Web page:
I am a Cloud Solutions Architect. It's a fancy way of saying that I help other businesses create their products in Azure. When a business decides that they want to build their application in the cloud, they lean on us to make sure their infrastructure is set up optimally and that they're using the best services for their design scenario.

Q: It sounds like you're a busy woman! What made you decide to carve out two mornings of your week to volunteer with TEALS?

When I heard what TEALS was trying to accomplish, I figured that it had to be a sign. Who knows where I would have ended up if I hadn't been fortunate enough to have someone tell me about CS when I was in high school? The school that I attended wasn't tech savvy and we barely even had AP classes. Tech exposure was very limited. The focus was getting as many kids as possible to graduate, but no one was thinking beyond that. When I heard about TEALS,I thought to myself that using two mornings of my week to change a student's path, or show them what else is out there, would be better than sleeping in.

Q: Why do you think a program like TEALS is important?

Half the battle is knowing what's out there. If you ask me, it should be mandatory that all schools give students an opportunity to decide for themselves if tech is something that they want to pursue. Technology only becomes more deeply intertwined with our daily lives as time progresses. Failing to make tech part of a standard education means leaving a generation of students behind.

Q: What do you do as a TEALS volunteer?

I am a teacher's assistant. I help the teacher with the block-based programming lessons and, if necessary, I help him understand concepts before they are presented to the class. I also help students as they work through their labs and answer questions about CS.

Q: What do you think is the greatest contribution that you've made in the classroom this year?

A requirement to attend my TEALS partner school is that students have lived in the U.S for less than four years. A lot of my students use Spanish as their primary language. It was hard at first because they were shy about speaking in English and learning a programming language on top of that barrier was no easy feat. I am definitely not fluent in Spanish, and the students knew that, but I created an environment where they felt comfortable to try to communicate in English and where I tried to use some Spanish. I was especially happy about creating an environment where my students felt confident to just try.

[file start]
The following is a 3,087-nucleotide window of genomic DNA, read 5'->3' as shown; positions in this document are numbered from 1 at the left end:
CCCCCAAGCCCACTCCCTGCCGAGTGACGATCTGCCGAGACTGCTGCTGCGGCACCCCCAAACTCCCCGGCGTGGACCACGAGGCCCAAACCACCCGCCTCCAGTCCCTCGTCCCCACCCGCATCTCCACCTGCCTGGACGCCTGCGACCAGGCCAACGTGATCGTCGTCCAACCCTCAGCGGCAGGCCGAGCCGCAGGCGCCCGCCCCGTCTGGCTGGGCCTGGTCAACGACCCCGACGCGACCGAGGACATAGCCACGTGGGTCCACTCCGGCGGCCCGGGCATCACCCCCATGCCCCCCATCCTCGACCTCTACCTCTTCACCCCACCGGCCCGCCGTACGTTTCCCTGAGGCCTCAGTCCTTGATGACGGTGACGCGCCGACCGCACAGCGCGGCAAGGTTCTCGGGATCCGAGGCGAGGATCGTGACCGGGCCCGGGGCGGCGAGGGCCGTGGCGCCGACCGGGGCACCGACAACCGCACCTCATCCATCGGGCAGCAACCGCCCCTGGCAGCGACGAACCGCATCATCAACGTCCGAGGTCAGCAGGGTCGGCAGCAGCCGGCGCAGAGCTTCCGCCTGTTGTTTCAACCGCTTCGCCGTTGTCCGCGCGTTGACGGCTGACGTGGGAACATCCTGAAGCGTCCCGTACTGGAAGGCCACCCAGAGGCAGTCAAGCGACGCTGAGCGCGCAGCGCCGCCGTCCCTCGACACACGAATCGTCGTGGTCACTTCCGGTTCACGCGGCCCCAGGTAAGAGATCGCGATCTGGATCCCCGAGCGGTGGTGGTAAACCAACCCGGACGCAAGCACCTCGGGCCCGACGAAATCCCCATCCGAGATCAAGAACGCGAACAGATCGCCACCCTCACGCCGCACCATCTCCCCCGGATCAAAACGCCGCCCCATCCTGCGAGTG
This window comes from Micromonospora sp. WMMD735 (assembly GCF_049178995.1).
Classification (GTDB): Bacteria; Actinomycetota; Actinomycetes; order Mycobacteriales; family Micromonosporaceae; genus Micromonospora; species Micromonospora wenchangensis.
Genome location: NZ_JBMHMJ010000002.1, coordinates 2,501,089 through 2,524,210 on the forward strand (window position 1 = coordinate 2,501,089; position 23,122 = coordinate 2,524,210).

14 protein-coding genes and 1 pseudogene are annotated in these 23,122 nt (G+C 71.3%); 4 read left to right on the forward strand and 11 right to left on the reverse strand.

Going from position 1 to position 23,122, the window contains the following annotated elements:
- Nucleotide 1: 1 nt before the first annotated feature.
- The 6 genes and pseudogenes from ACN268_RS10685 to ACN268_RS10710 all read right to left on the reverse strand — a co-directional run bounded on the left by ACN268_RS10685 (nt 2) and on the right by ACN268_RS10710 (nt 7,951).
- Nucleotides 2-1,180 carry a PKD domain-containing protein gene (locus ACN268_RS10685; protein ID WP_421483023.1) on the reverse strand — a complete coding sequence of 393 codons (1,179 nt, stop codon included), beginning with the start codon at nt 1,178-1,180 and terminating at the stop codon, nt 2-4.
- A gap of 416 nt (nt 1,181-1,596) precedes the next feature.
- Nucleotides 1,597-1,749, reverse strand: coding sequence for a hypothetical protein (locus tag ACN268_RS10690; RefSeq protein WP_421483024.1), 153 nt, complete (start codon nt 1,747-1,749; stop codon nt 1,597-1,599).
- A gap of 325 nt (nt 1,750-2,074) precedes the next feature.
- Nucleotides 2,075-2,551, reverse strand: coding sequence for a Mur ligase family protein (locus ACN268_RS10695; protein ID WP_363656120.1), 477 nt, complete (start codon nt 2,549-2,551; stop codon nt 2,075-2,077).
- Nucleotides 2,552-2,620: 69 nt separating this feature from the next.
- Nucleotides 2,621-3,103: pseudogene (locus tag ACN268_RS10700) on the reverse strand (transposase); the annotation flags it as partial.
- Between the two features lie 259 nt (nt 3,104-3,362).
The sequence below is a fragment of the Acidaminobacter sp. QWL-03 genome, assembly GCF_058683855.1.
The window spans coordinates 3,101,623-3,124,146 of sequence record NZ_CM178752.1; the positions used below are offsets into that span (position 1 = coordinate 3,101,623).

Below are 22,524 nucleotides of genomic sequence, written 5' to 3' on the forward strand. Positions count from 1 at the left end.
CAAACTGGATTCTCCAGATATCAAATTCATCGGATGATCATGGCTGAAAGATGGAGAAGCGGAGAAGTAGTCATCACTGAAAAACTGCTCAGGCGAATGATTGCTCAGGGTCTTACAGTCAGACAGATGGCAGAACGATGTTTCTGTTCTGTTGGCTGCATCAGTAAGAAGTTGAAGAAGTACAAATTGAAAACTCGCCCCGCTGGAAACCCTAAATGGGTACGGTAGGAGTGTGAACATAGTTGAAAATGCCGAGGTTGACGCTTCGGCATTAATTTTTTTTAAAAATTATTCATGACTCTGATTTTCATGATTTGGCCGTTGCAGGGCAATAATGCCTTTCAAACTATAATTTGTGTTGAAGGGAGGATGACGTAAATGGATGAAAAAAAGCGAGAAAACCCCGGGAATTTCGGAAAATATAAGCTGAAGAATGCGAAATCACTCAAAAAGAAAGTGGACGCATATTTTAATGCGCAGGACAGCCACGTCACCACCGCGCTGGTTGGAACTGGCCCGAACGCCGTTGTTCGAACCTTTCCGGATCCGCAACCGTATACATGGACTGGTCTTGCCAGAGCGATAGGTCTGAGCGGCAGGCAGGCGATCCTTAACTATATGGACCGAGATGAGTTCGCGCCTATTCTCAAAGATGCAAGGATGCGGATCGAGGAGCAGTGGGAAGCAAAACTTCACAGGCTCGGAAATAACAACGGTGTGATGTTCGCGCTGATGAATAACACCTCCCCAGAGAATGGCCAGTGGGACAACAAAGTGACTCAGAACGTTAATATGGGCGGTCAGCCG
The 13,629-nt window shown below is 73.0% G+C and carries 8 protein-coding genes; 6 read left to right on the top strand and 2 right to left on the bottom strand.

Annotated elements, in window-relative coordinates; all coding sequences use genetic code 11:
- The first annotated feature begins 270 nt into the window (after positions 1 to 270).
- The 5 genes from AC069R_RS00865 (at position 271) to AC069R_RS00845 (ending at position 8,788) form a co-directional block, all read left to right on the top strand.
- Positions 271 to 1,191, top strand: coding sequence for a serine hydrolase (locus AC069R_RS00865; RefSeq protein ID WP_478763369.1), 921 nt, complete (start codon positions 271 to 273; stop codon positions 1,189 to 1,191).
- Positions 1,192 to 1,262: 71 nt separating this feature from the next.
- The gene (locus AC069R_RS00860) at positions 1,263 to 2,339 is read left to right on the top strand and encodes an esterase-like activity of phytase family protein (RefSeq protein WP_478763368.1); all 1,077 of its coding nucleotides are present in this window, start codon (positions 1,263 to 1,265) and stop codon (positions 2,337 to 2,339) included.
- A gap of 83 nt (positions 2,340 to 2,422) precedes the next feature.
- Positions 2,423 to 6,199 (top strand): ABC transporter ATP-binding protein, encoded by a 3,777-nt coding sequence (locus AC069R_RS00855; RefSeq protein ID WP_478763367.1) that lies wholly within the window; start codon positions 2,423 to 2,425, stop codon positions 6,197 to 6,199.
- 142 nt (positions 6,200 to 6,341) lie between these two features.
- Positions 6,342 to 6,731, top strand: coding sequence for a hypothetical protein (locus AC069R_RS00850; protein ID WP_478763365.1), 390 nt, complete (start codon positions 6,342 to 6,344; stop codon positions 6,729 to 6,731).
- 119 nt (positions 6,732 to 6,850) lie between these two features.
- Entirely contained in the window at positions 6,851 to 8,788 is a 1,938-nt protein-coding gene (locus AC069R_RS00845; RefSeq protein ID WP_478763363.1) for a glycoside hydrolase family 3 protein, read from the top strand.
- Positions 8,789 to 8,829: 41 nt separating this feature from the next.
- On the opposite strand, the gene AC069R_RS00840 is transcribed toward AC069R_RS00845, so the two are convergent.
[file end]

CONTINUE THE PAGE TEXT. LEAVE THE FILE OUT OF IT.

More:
Q: Have you learned anything new about yourself or the world through this experience?

We should definitely rethink how we teach Spanish—I've learned more from the kids than I did in all four years of taking Spanish in high school! All jokes aside, I learned that I definitely need to make time for things that I care about and that inspire me. Sometimes office work can be a little tiresome, so having things that energize me, like teaching with TEALS, is very important.

Q: We know teachers aren't supposed to have favorites… but do you have a favorite student?

I think the students who really give this class an honest shot are my favorite--so, all of them.You know I can't pick favorites! They're all admirable for their own reasons. For example, the other day, before the COVID-19 lock down, a few of us were chatting about an anime that we all watch. Clearly, they're a cool bunch!

Q: Is there anything else that you'd like to share?

I would say that if you have the time, you should volunteer. It is a small part of your week, but it can certainly make a difference. I also strengthened my ability to effectively explain things,which helps me with my job. This is absolutely a mutually beneficial experience.

You can learn more about the TEALS Program and how to get involved here.

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15 Companies Still Offering Internships This Summer

These companies are ready for you to apply now!

With no clear end to the Coronavirus pandemic in sight, many college students are finding themselves in a tough spot — numerous summer internships have been canceled and the possibility of an in-person internship is looking less and less likely.